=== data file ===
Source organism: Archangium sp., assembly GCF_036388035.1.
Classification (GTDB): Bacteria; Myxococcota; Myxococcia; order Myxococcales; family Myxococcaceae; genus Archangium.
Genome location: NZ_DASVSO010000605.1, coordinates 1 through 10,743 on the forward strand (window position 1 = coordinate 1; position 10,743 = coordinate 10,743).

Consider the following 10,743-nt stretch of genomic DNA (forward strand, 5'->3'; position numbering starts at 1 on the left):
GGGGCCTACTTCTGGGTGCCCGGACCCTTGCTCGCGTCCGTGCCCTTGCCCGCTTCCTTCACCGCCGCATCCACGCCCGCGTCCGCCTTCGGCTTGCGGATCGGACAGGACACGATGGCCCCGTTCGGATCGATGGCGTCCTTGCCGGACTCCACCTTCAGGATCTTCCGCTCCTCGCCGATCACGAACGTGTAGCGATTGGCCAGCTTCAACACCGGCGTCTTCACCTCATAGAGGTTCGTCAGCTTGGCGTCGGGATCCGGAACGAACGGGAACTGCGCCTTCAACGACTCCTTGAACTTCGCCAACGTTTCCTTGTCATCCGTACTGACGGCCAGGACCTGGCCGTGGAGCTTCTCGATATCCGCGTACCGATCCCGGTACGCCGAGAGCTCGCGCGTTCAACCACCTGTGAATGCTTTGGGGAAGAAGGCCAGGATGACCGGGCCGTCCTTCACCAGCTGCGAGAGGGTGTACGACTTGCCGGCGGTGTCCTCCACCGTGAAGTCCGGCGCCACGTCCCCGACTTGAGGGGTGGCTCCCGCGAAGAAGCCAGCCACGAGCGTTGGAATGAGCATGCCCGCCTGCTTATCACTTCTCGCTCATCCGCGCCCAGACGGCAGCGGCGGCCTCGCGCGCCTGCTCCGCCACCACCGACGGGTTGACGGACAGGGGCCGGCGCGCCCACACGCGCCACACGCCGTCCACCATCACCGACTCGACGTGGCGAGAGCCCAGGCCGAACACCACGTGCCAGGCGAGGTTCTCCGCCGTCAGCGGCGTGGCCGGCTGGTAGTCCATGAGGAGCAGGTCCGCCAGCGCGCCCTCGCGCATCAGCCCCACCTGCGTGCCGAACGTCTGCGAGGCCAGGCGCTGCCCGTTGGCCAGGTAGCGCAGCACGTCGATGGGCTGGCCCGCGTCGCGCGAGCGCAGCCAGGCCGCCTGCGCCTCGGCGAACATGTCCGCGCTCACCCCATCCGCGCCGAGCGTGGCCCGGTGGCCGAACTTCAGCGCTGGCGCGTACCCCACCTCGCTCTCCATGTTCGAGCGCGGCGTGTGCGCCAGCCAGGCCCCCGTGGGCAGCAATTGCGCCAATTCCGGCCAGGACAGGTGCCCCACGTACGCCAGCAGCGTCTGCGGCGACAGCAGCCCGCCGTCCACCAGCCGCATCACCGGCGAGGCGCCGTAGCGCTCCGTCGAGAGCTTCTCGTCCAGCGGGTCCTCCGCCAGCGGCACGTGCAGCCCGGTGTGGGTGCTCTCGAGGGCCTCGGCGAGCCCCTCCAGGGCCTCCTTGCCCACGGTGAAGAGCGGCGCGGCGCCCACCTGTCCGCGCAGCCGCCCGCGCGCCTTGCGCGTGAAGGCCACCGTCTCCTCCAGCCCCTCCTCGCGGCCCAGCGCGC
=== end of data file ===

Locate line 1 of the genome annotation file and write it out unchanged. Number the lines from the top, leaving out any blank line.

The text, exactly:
Source organism: Archangium sp., assembly GCF_036388035.1.